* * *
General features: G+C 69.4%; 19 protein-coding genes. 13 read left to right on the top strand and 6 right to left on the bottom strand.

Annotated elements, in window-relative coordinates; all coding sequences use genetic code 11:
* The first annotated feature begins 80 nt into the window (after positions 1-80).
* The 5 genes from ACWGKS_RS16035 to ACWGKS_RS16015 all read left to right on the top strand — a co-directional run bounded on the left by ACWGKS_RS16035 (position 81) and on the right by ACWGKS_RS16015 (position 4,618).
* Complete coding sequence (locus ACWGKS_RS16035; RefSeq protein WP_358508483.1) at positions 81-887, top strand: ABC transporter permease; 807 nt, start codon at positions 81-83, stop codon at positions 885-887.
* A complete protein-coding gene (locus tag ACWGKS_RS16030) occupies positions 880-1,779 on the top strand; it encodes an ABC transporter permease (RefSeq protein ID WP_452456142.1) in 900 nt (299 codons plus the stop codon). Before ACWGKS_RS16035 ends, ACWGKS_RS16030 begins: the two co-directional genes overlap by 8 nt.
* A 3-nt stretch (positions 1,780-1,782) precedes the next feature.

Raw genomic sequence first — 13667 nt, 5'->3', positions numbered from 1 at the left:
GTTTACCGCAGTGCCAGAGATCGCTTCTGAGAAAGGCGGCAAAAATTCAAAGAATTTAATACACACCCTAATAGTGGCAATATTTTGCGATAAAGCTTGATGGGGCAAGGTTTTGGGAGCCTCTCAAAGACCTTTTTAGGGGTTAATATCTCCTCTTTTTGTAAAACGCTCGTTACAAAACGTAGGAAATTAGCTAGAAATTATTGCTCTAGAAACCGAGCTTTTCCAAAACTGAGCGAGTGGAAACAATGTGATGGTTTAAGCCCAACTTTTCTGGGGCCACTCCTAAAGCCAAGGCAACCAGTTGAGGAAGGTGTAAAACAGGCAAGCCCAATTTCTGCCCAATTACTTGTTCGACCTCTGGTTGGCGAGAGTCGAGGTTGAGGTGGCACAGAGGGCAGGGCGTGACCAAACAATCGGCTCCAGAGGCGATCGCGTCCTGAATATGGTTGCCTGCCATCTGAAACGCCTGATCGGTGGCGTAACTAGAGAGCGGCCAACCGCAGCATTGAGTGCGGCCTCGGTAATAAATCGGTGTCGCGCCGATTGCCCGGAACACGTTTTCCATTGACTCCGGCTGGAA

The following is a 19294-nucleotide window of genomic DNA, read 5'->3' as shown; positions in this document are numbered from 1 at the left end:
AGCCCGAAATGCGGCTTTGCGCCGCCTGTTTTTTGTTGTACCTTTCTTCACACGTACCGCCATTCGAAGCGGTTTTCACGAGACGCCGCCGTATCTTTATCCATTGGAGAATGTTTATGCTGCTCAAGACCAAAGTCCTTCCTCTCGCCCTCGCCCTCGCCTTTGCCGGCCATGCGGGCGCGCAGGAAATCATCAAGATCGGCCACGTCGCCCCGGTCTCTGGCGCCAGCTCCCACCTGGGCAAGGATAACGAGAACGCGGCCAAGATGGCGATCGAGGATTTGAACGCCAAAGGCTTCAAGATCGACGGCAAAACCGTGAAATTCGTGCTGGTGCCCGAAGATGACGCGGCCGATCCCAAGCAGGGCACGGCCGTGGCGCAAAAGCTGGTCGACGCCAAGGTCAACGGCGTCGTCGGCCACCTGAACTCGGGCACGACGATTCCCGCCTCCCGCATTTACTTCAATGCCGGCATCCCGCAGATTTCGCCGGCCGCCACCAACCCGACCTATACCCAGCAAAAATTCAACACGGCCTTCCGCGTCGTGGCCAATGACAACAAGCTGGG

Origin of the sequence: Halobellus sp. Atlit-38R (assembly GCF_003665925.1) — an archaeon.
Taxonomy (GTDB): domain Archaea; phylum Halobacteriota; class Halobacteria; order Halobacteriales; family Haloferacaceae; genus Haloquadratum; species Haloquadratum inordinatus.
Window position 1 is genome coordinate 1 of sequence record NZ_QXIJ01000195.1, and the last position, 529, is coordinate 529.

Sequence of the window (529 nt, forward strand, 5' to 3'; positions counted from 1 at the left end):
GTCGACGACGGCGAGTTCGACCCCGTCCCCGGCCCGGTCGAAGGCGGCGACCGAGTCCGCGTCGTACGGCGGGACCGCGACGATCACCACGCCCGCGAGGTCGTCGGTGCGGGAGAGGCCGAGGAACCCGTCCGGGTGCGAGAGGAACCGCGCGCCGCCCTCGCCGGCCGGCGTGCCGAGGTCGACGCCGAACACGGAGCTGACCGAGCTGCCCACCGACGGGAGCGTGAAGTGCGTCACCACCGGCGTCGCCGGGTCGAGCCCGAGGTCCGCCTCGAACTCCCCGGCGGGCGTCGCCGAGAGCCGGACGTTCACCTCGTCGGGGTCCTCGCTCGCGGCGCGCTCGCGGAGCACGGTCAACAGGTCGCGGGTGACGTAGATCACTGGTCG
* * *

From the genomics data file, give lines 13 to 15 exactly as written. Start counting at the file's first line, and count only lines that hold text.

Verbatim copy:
Taxonomy (GTDB): domain Archaea; phylum Halobacteriota; class Halobacteria; order Halobacteriales; family Haloferacaceae; genus Haloquadratum; species Haloquadratum inordinatus.
Window position 1 is genome coordinate 1 of sequence record NZ_QXIJ01000195.1, and the last position, 529, is coordinate 529.

Sequence of the window (529 nt, forward strand, 5' to 3'; positions counted from 1 at the left end):